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Briefing Paper Series

Bernt Pölling-Vocke (

Master of International Relations

Victoria University, Wellington, New Zealand

What is economic liberalism?


Economic liberalism is an ideology and thus a comprehensive vision of how economic matters should be conducted. In the pattern of world affairs, economic liberalism is an ideology correlating to internationalism in the politico-strategic and individualism in the politico-social sphere. The underlying concept of human nature is that of calculating individuals.

History of economic liberalism

Historically, there have been two periods of economic liberalism, each resulting in a more globalized economic world order. The first era of economic liberalism has its roots in the industrial revolution, which generated trade between Europeans and their colonies. Especially Britain, with its relatively matured industries and its hegemonic position in trade, supported laissez-faire attitudes towards globalized trade. The first era of globalization came to an end in the Great Depression of the 1930s. The second phase of global economic liberalism started shortly after World War II, when the United States, as the new economic hegemon of the world, revitalized the war-ridden economies of Europe through the means of the Marshall plan. Nevertheless, the full breakthrough of laissez-faire ideologies, the period of neo-liberalism, had to wait until Margaret Thatcher revolutionized Britain in 1979. New Zealand followed suit in the early 80s, and transformed its economy from one of the most regulated OECD economies to the freest within 15 years.

But what does economic liberalism, or neo-liberalism, entail?

The highest aim of economic liberalism is efficiency. The most important keywords are “comparative advantage”, a theory credited to David Ricardo, and “the invisible hand”, by Adam Smith. According to Smith, people will unintentionally improve their community if prevailing conditions allow them to pursue their own wants and needs. “An end which was no part of his intention” is the consequent outcome of an investor’s thrive for personal gain. Therefore, the principles of free trade, competition and choice, can spur economic development and reduce poverty, if the invisible hand is unleashed from its mercantilist ties. Ricardo’s concept of  “comparative advantage” sets out conditions for a maximisation of free trade’s benefits: if everybody would just focus on minimizing his opportunity costs and produce according to his comparative advantage, efficiency would thrive. As such behaviour would unconditionally benefit all parties involved, the economy should not be interfered with. The best extent of government’s involvement in the economy would be no involvement at all. As all humans would become free to thrive in pursuit of their own wants and needs, which are consequently materialistic, efficiency and commerce could replace war and conflict as a new natural order of world affairs. The incompatibility of such ideologies with philosophies such as Buddhism seems to be of no concern to liberalists or neo-liberalists alike.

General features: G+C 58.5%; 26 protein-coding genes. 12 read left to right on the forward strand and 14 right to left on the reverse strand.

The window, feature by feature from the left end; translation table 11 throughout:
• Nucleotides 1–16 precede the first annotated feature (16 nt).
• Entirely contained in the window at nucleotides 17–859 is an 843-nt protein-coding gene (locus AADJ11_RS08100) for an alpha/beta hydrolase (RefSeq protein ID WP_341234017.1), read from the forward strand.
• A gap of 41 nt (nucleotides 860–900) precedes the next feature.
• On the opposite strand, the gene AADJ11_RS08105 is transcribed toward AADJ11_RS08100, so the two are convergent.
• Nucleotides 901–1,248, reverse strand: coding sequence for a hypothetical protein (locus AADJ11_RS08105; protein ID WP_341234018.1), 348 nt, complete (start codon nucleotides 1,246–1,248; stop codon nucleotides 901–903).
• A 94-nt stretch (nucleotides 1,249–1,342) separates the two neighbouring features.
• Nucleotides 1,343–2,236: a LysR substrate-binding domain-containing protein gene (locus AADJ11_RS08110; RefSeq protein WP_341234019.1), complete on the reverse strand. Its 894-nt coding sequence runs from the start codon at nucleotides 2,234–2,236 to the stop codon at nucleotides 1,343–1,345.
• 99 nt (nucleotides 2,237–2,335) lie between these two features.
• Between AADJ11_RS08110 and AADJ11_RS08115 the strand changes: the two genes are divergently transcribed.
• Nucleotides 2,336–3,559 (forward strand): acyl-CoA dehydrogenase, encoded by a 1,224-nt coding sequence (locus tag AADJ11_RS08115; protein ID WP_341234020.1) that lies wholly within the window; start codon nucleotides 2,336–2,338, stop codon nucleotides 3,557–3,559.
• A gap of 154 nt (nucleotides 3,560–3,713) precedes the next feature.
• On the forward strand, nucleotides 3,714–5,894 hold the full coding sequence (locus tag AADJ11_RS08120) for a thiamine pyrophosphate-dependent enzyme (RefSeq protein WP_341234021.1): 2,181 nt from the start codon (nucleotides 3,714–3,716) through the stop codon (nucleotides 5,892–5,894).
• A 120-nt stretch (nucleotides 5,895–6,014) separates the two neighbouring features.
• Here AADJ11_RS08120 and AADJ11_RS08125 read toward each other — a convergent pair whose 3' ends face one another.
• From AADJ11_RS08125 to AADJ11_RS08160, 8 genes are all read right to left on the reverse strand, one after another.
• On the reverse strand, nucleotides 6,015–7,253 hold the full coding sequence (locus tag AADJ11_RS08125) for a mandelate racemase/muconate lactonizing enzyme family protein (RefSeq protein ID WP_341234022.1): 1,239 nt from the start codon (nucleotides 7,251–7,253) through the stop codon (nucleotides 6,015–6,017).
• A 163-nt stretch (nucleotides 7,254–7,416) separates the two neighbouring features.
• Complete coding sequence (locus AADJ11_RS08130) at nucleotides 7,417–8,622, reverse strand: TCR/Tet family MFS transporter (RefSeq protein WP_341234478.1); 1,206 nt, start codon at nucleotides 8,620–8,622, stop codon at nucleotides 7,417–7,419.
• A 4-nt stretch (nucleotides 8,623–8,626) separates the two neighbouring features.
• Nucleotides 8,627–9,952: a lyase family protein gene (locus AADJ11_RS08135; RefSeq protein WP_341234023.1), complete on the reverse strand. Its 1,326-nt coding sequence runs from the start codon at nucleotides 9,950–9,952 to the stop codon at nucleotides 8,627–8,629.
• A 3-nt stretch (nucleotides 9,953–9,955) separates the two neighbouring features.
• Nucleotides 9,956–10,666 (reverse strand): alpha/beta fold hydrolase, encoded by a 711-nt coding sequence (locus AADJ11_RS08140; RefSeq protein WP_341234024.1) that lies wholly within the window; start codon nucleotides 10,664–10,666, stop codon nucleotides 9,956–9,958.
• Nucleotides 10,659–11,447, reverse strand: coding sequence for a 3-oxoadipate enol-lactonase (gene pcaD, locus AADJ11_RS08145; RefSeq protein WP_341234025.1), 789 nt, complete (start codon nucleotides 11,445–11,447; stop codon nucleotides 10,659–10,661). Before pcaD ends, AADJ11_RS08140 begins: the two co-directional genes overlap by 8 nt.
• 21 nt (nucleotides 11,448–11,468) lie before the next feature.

Neo-liberalism, as in Great Britain or New Zealand, entails the abolishment of the “cradle to grave” welfare state. States, scholars such as Karl Polanyi recognized as the main achievements of the post-WW II transformation; achievements, that would secure society from its demolition by unchecked market mechanisms. According to Alexis de Tocqueville, a supreme shepherd  (the government) reduces its stupefied people to “a flock of timid and industrious” animals. Even though de Tocqueville’s observations date back to 1835, neo-liberals such as Don Brash like to refer to them. Interestingly, Tocqueville also described Manchester, one of the hot-spots of early industrialization, as a “filthy sewer (where) pure gold flows” where “civilized men is turned back almost into a savage”. Could it be argued that even Tocqueville would not have minded a little more “government” in Manchester?

According to neo-liberalism, deregulation and free trade by a business-like run government are cure-alls, but the advocates of free trade have to defend themselves against the claims of infant economies, Europe in the early days of Great Britain’s liberalism and the less or underdeveloped world nowadays, that free trade has little in common with fair trade. Structural adjustments aimed at free trade in goods and services, the free circulation of capital and a freedom of investment by powerful institutions such as the IMF or World Bank are often seen as resulting in neo-colonialism.


In conclusion, economic liberalism identifies the spirit of commerce as a spirit of peace and prosperity. Unlimited trade transcends all other powers and can unite the artificially un-united people of the world in a common enterprise. It thus encourages international friendship and understanding. Obstacles such as the reprehensible results of mercantilism, government’s inefficient ownership of natural monopolies or strong labor unions have to be overcome during the erection of the anarchic jungle economic liberalists favour. The world becomes flat (Friedman), as the spread of technologies and investment capital levels the world’s economic playing field. The “invisible hand” should be free to advance mankind’s development, but it is highly disputed whether the invisible hand would push everyone along the right path, or the loosers off the cliff.